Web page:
**The Residual Method**

Recently I stumbled across an interesting method to leverage lots of partial data in order to accurately find a relationship among a little data. I doubt I’m the first to come up with such a method, but its news to me and my statistically inclined friends, so I figured I’d better write it up.

First some motivation. Imagine you are working in the promotions department for a new health insurance company. You want to send out a mailing to potential customers, but you’d like to find customers that are going to be profitable, so you want to try to estimate their potential health costs and send mail to those that will be low.

You don’t know too much about the people you are mailing to, just their age. So you want to find the relationship between age and health insurance costs as accurately as possible. Fortunately your research department has conducted a smallish study of 1000 people where they asked about their real medical costs, ages, and other things.

You can use this real data to figure out the effect of age on medical costs using a simple regression.

Cost ~ Age

Sounds lovely, but clearly age isn’t the only thing that is affecting medical costs. There are many other factors, for example weight, which will contribute. You’d be tempted to set up a model that’s a bit more complicated to account for these other factors.

Cost ~ Age + Weight + ...

This model is nice because these other factors account for the noise in your data and may produce a cleaner relationship between age and cost to use for your mailing. However, there is a problem here because age and weight are related to one another. Older people tend to be a little heftier than younger people and so by putting weight in the model you will affect the relationship between cost and age. This might be fine in some circumstances, but in this case your mailing will have no information on weight and so its effect on age will be misleading.

This point might not be obvious at first glance, so lets invent some sample data to help us make the case. Imagine that your survey data is composed of Cost, Age, and Weight. Age is a randomly distributed normal variable. Weight is the sum of Age and another randomly distributed normal variable, and Cost is the sum of Age, Weight, and a third error term. Obviously this data and its relationships are contrived, but no bother, they will serve the point none-the-less.

In R we can build this kind of dataset with the following code.

Now if we build our basic relationship Cost ~ Age we might have:

Basically Cost is about 2 times age give or take a little error. What happens when we throw weight in the mix.

You see we’ve magled the relationship between age and cost by throwing weight in the mix. Since we know squat about weight in our mailing, this is quite useless to us and we’d rather stick with the previous result.

If only we could account for the component of weight that does not depend on age. Simple you think! I will find the relationship between weight and age then subtract that portion of weight which is explained by age leaving me with a weight Residual. I’ll add this to the model of cost and get an even better estimate of the relationship between cost and age. In R this might look like:

Marvelous! Our estimate of the standard error of age to cost has gone down! We must have improved the condition. But LO, why is the estimate of the age coefficient the same as it was in our first regression? Surely if the estimate is a better one it must also be a different one?

It seems we have stumbled upon an old problem in statistics. The problem of the generated regressor (Pagan 1984). The standard error is now leading us astray. It is not to be trusted. The basic problem is that we cannot be certain of the true relationship between weight and age.

But what if we could? What if we somehow knew what the true relationship between weight and age actually was. Well in this case we do, because we made up the data. weight is simply age plus some error term. So all we have to do is subtract age from weight and we have the ‘true’ Residual. How does this kind of residual fare?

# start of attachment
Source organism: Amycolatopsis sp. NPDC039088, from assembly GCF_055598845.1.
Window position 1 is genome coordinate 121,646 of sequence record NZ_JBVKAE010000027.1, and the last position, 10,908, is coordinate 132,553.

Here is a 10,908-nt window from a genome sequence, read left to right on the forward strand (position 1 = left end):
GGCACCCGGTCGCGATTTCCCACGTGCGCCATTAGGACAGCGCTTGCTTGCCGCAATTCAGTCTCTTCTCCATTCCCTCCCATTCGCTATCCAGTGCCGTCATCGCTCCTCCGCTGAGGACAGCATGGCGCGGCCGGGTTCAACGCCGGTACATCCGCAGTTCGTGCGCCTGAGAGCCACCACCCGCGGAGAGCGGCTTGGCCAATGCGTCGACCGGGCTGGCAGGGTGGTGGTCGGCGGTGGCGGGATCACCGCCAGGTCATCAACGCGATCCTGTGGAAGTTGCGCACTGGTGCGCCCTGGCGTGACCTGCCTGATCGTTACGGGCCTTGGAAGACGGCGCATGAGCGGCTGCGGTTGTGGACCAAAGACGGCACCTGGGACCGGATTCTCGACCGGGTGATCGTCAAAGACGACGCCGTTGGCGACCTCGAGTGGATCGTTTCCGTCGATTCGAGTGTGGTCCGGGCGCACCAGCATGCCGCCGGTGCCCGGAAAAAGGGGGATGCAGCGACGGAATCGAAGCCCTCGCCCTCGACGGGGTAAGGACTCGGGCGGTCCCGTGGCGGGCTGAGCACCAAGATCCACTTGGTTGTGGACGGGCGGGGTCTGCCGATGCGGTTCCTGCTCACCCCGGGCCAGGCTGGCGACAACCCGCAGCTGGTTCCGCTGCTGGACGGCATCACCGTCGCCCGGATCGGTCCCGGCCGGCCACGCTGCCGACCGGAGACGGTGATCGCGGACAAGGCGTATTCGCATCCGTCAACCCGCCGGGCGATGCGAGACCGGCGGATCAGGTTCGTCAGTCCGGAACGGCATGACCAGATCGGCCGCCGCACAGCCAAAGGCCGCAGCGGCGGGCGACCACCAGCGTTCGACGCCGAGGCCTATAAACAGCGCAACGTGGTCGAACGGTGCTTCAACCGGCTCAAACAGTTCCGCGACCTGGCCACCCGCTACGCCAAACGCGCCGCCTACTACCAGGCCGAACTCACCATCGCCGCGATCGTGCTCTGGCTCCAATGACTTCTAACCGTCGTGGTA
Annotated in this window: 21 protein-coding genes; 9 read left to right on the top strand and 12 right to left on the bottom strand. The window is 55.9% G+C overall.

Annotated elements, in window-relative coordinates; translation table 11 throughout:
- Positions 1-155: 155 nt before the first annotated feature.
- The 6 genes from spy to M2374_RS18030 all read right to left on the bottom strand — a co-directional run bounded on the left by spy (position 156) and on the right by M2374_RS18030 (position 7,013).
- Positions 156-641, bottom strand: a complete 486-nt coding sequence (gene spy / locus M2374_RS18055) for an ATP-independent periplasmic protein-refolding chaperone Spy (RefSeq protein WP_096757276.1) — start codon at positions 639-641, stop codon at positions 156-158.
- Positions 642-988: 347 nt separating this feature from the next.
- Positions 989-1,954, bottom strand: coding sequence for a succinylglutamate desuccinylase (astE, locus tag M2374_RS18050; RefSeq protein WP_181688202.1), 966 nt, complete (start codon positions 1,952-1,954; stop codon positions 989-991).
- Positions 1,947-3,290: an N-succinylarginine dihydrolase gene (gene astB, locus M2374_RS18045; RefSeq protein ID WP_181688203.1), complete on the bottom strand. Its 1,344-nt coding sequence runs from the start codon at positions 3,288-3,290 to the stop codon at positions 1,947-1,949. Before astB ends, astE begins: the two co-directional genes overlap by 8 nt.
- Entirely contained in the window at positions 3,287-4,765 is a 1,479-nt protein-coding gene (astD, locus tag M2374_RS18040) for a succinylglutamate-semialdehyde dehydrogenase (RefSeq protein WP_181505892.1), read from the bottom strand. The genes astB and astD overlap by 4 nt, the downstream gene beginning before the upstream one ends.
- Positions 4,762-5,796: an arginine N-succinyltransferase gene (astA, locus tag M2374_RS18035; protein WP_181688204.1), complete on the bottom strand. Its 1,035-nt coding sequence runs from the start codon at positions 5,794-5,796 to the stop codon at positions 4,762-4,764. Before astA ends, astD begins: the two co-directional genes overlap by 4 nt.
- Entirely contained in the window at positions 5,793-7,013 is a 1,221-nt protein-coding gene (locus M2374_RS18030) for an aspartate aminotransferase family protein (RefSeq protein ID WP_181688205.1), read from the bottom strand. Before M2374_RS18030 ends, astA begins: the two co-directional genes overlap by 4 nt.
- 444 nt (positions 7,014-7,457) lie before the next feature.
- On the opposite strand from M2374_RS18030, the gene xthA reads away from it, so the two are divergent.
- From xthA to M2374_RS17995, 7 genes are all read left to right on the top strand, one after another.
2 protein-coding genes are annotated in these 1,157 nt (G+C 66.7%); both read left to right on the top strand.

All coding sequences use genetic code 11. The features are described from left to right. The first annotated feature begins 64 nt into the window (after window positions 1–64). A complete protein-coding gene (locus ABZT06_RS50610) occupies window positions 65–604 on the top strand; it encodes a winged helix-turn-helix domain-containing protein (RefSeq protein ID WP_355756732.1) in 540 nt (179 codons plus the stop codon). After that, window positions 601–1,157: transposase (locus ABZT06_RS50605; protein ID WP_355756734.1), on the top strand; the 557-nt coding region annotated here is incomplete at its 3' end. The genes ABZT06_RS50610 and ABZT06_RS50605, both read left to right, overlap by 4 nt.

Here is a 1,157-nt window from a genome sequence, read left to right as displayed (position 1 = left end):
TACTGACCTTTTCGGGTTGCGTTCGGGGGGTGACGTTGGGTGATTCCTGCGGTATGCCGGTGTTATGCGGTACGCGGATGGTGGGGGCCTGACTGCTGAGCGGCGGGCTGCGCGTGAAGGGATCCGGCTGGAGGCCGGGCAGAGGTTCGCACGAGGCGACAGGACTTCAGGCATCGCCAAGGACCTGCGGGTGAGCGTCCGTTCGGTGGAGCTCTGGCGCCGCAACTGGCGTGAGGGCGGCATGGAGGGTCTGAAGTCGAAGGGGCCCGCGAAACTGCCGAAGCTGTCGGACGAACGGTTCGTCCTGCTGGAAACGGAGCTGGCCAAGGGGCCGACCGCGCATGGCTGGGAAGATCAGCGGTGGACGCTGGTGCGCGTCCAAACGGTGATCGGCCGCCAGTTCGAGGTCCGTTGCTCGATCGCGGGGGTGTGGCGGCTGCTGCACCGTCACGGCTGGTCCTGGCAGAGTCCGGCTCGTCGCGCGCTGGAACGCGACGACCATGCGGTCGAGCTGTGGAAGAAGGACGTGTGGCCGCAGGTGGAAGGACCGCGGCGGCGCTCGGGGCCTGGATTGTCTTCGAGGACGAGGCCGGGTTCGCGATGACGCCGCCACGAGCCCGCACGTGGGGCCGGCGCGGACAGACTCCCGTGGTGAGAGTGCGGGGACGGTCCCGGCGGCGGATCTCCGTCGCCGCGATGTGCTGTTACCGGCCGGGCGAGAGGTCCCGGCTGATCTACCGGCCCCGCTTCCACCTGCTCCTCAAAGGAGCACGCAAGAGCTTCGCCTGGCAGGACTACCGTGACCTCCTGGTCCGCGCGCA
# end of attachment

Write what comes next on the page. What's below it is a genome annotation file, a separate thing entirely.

Now this really is something! Once again the standard error of the estimate of age has shrunk, but more notably the estimate itself has gotten closer to 2 which is the value we actually know it to be!

If only we knew the real relationship between weight and cost we would be in business. Of course we never can know this real relationship without unlimited data but what if we simply had a very good estimate. Imagine that we had access to census records which reported age and weight for the entire country. Then we could probably get an estimate of the relationship that was quite close to the truth and we could use this to calculate the residual. In R we might imagine:

How cool is this once again we have a different better estimate of the relationship between age and cost. Now when we go to make our mailing we can make a more informed mailing.

And that’s the residual method. We leverage a large body of incomplete data to estimate a more precise relationship in a small amount of full data. In this example the result is rather simple and of limited utility. But I think it points is bright new direction for statistics.

Humans are amazing at leveraging all the knowledge we have of the world to solve small new puzzles. When a child learns the alphabet, they don’t need to see ten thousand examples before they have it mastered. Several dozen will do. This is because this child has seen millions of images in its life-time and the ones that present the alphabet are quite distinct. It doesn’t need to learn how to account for lighting and orientation because it has solved those problems using the images that came before. Instead it can focus on crux of the matter.

The residual method is a step in this direction. It works by exploiting knowledge of the world to get at the crux of the matter.

Recently I stumbled across an interesting method to leverage lots of partial data in order to accurately find a relationship among a little data. I doubt I’m the first to come up with such a method, but its news to me and my statistically inclined friends, so I figured I’d better write it up.

First some motivation. Imagine you are working in the promotions department for a new health insurance company. You want to send out a mailing to potential customers, but you’d like to find customers that are going to be profitable, so you want to try to estimate their potential health costs and send mail to those that will be low.